As community-based plan is rolled out, there are concerns on whether there are enough open spaces and halls coupled with issues of discipline of teachers, learners.
Mobilising enough teachers to match the huge number of learners in some estates and villages is a major headache the Ministry of Education and Teachers Service Commission (TSC) are grappling with as registration process for community-based learning kicked off this week.
And in some regions, it appeared mobilising learners to attend classes will be a tall order, as it emerged that some counties, such as those in North Eastern region, pose serious challenges to the community-learning programme.
There are also concerns about whether the villages and estates have enough open spaces and halls that may be used to roll out community learning.
Issues of discipline among teachers and learners and how to manage community infections have also been raised as government rolls out the programme to keep learners engaged.
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And with the ministries of Interior, Health and TSC fully engaged in the process, experts also say this is a good chance for the ministry to relook the model of education that would stand future pandemics.
“If it’s done well and safety for learners and teachers is ensured, probably this could be the time to assess if teachers can teach within their localities,” said Kahi Indimuli, the Secondary School Heads Association national chairman.
Indimuli said if well-implemented, the programme may also entice parents to take their children to nearby schools to minimise costs of transport and boarding.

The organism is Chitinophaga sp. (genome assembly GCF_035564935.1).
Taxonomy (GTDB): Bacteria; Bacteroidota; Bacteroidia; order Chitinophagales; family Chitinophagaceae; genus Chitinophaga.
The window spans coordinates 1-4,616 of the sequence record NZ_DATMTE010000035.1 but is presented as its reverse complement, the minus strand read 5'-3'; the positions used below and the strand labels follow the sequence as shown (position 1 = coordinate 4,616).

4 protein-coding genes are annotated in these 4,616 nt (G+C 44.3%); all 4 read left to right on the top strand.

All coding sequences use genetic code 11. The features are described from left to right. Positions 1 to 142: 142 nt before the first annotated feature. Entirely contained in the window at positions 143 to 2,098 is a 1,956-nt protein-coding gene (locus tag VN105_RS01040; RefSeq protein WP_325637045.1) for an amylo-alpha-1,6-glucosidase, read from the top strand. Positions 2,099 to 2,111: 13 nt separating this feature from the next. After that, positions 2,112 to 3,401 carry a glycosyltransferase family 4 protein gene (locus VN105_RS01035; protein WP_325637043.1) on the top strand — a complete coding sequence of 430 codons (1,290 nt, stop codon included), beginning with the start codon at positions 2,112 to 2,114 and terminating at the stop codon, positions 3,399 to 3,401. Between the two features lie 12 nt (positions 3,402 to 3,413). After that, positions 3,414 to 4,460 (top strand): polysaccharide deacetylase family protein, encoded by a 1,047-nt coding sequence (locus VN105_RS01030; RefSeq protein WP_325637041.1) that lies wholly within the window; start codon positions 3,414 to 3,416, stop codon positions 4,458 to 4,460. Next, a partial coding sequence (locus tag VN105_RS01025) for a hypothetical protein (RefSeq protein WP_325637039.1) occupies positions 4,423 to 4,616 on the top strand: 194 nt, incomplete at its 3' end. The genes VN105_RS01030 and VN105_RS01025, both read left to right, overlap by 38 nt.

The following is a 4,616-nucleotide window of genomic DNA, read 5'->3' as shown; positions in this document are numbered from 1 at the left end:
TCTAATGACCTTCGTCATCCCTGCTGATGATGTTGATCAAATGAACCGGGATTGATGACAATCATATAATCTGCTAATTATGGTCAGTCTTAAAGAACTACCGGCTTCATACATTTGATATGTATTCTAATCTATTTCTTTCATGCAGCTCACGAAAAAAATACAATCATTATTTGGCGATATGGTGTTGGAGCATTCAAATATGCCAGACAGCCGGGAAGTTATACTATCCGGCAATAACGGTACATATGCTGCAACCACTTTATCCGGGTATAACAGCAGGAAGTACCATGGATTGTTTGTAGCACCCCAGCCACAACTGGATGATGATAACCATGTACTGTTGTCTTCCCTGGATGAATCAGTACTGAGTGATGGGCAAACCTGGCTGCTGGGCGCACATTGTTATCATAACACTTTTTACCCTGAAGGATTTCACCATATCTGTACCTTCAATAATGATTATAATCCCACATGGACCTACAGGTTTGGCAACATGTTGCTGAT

Interviews with school heads, parents, ministry and TSC officials revealed a huge cloud of uncertainty and implementation hiccups that may impair the programme identified as the best means of engaging learners during the current Covid-19 pandemic.
Primary School Head Teachers national chairman Nicholas Gathemia said given the health risks involved, teachers should be allowed to participate voluntarily.
“It should be a voluntary exercise because of the huge health risks involved. Who will be answerable for cases of infections in the event it happens? However, we agree that children should be engaged and this must be well thought out,” said Gathemia.
Parents who spoke to The Saturday Standard also expressed fears over their children’s interaction during the learning process.
“We want them to be engaged but how will they ensure the teachers and other learners who will participate in the process are not potential infection contacts,” asked a parent at Nairobi Primary School.
TSC Chief Executive Officer Nancy Macharia has already directed all teachers to be registered where they are presently living to facilitate the learning programme.
However, head teachers said some regions/counties may have more teachers compared to others while in some cases, there may be more learners than teachers.
“When schools were closed these teachers went to their villages or places they have built their homes. And this means that some counties will have more teachers as others have only a few,” said Indimuli.